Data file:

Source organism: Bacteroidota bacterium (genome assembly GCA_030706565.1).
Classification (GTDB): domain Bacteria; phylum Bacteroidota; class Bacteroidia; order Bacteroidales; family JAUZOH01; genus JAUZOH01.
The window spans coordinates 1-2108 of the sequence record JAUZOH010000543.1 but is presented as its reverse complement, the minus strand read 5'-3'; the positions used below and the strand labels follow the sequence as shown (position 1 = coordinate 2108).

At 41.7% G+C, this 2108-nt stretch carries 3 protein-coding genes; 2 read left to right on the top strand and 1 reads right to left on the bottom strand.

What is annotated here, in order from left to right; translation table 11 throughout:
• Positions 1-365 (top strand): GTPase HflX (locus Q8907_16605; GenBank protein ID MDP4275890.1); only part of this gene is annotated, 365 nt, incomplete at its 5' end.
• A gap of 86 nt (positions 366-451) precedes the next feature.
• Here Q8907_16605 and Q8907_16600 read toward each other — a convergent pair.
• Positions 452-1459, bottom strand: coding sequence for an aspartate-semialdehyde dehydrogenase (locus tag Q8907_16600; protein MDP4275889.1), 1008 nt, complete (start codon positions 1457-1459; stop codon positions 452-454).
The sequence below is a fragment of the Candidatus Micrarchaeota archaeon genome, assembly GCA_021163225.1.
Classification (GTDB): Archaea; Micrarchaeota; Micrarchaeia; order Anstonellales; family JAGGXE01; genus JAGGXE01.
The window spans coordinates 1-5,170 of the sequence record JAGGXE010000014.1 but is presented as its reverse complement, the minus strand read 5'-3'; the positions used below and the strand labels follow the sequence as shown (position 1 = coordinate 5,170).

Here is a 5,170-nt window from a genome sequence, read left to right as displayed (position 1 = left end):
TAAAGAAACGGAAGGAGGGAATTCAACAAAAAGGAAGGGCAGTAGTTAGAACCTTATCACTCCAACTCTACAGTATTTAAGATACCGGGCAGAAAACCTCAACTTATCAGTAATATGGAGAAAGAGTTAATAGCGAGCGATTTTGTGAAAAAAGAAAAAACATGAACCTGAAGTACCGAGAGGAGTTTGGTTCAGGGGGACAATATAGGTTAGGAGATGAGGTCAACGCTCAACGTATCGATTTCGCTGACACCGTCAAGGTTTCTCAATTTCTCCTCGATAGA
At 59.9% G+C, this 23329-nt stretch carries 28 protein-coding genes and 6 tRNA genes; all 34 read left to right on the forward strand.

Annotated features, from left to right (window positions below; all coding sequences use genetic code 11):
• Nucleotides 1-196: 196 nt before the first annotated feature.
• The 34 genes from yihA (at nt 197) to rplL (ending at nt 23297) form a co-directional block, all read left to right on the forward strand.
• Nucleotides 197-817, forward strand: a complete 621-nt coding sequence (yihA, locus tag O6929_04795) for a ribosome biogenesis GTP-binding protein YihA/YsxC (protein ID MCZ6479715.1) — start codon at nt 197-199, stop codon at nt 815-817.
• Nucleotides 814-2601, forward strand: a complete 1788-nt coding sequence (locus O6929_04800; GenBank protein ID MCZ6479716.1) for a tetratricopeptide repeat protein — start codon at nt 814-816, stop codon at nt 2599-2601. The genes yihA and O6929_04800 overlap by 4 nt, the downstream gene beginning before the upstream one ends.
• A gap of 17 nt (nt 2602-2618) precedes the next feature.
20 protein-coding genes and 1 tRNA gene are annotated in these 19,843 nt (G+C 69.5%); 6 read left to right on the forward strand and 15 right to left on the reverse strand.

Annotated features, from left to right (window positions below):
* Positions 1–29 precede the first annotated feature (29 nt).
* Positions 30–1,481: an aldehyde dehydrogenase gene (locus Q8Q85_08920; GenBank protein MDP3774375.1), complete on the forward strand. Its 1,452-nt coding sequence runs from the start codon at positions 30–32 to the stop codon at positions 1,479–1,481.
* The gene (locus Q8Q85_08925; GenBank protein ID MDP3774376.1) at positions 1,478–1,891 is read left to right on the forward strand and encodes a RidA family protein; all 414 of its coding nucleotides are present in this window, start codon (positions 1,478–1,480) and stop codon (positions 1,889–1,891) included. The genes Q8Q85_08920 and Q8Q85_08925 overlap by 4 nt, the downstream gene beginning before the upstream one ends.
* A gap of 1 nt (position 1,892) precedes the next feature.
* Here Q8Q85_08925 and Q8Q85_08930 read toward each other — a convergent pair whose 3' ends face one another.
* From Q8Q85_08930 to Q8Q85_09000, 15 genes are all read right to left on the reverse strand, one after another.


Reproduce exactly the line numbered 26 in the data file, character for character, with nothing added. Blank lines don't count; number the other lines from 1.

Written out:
* The gene (locus Q8Q85_08925; GenBank protein ID MDP3774376.1) at positions 1,478–1,891 is read left to right on the forward strand and encodes a RidA family protein; all 414 of its coding nucleotides are present in this window, start codon (positions 1,478–1,480) and stop codon (positions 1,889–1,891) included. The genes Q8Q85_08920 and Q8Q85_08925 overlap by 4 nt, the downstream gene beginning before the upstream one ends.